I can understand why Microsoft would want to add Do Not Track as a default feature for Internet Explorer. Microsoft can appeal to consumers worried about online advertising with a compelling feature and perhaps hurt a competitor, namely Google.
But it won't work, at least not in the way Microsoft hopes it will. For all its controversy, it's amazing how few people know how Do Not Track actually works. What IE 10 will do is send a signal (turned on by default) to the website (and third-party data collectors on that site) that the user does not want to be tracked.
No company is legally required to honor this signal and Microsoft, unless they buy, license or develop a script-blocking technology, can't actually stop the tracking. If you want to take matters into your own hands as a consumer, don't rely on the browser maker. Just download Ghostery or any of its competitors for free. Ghostery blocks the scripts for you, rather than leaving you guessing if the ad network or other tracking company will decide to honor the DNT signal.
This is just one reason why the Digital Advertising Alliance, the World Wide Web Consortium and Mozilla all think IE 10 with DNT as a default setting is a bad idea. (Big disclosure: my company, Evidon, provides the tech solution for the industry's own opt-out program). The entire behavioral advertising industry agreed to honor this signal when it was turned on, but not set to on by default. What will happen now? It's anyone's guess. But, there's a pretty strong chance it ends up like a past failed effort, the Platform for Privacy Preferences, or P3P.
Here's the history. In 2002, the WC3 recommended The Platform for Privacy Preferences Project (P3P). It's a protocol allowing websites to declare their intended use of information they collect about web browser users. Microsoft launched P3P and everyone thought it was going to be a game-changer. The Privacy Protection Protocols that were embedded in IE 6, circa March of 2001, were hailed as a great first step for consumers by privacy experts, concerned with DoubleClick's plans to marry online and offline consumer data, thanks to their acquisition of Abacus.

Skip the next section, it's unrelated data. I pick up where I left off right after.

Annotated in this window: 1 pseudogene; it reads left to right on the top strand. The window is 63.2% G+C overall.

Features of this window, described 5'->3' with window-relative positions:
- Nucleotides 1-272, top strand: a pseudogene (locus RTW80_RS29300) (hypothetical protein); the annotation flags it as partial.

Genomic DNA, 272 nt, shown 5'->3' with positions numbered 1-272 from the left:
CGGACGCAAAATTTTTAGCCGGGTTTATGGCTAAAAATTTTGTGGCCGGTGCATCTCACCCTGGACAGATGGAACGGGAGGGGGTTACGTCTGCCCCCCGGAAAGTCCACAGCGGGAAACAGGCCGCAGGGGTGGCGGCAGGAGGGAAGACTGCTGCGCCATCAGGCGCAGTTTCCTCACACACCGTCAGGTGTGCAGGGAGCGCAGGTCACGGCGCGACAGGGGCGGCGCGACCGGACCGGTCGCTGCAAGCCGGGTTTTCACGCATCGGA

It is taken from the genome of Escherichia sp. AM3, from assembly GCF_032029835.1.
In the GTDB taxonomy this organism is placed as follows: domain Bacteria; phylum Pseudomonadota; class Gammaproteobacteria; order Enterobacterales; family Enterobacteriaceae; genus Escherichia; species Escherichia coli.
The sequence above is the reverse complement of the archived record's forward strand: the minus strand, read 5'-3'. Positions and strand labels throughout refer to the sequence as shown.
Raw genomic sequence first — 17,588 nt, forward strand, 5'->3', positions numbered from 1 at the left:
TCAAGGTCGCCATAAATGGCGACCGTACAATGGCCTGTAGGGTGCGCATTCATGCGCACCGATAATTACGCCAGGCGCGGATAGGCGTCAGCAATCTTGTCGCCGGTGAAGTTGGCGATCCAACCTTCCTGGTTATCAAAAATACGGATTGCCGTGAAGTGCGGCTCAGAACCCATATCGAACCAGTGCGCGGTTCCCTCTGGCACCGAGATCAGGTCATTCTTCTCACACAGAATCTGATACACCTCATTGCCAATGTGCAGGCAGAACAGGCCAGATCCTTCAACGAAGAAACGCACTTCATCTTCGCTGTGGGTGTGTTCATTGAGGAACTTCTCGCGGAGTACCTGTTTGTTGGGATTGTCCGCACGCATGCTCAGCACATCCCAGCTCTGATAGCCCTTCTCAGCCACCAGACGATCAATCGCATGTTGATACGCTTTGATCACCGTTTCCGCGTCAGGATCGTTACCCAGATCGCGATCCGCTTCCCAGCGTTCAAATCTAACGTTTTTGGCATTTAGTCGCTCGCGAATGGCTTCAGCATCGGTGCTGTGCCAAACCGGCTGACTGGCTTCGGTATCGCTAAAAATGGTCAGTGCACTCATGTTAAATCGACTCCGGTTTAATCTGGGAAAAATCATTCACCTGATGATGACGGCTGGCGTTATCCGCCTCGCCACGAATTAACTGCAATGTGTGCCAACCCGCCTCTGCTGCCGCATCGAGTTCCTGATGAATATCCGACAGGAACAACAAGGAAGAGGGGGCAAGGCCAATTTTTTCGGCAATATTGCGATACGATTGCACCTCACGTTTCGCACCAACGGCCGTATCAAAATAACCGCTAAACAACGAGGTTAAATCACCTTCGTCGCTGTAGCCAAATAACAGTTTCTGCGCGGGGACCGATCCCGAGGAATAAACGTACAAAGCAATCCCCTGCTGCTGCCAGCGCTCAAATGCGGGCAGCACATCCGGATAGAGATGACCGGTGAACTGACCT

As CNET reported then, however, they didn't go far enough. What's most interesting about that article is the final quote from Microsoft's product head for IE: "If we came up with some extremist solution that companies wouldn't sign off on, then the Web wouldn't work," he said. "The compromise here is in the default settings, but consumers can go further if they want to."
When Microsoft introduced P3P, publishers scrambled to embed the correct compact language in their privacy policies, so that the header would be acceptable to the browser. Many did. But, the P3P standard never really took hold. A year later, with the proliferation of other browsers and the new kinds of tracking that were enabled through Java, Flash, and other means, nobody was talking about P3P anymore. When did you last read about it?
Why did this happen? Because it was hard to implement for businesses, difficult for consumers to understand and since companies are not required to implement – it's basically a vestige of a previous era that adds little to no value. There was neither business logic nor a straightforward engineering logic to honor it. Sound familiar?
Anyone who has been in our industry and followed issues related to online privacy for the past dozen years or so knows why our industry's self regulatory program is so vital to all of our interests. We all need to be on the same page, working within the same program rules, for that program to work. And make no mistake about it – the DAA program works. While there are mixed messages from different FTC Commissioners and Members of Congress, FTC Commissioner J. Thomas Rosch said it best last week. He wrote that IE 10's default setting, "Does not solve at all the fact that the recipients of the signal must still choose to honor the signal and refrain from tracking consumers and/or collecting data about them."
The industry is all lined up to support a Do Not Track signal when the consumer, not Microsoft, has decided they want to stop tracking. What's old may be new again. But this time, our industry has a self-regulatory program with the backing of every major agency, advertiser, network, DSP and third party online – not to mention the FTC.
While Microsoft wrote down the value of its ad tech business by $6.2 billion yesterday, it's still a formidable business with a large ad network and ad serving relationships with thousands of web sites. Not something you just throw away.
(Another disclosure: Microsoft is an Evidon client)
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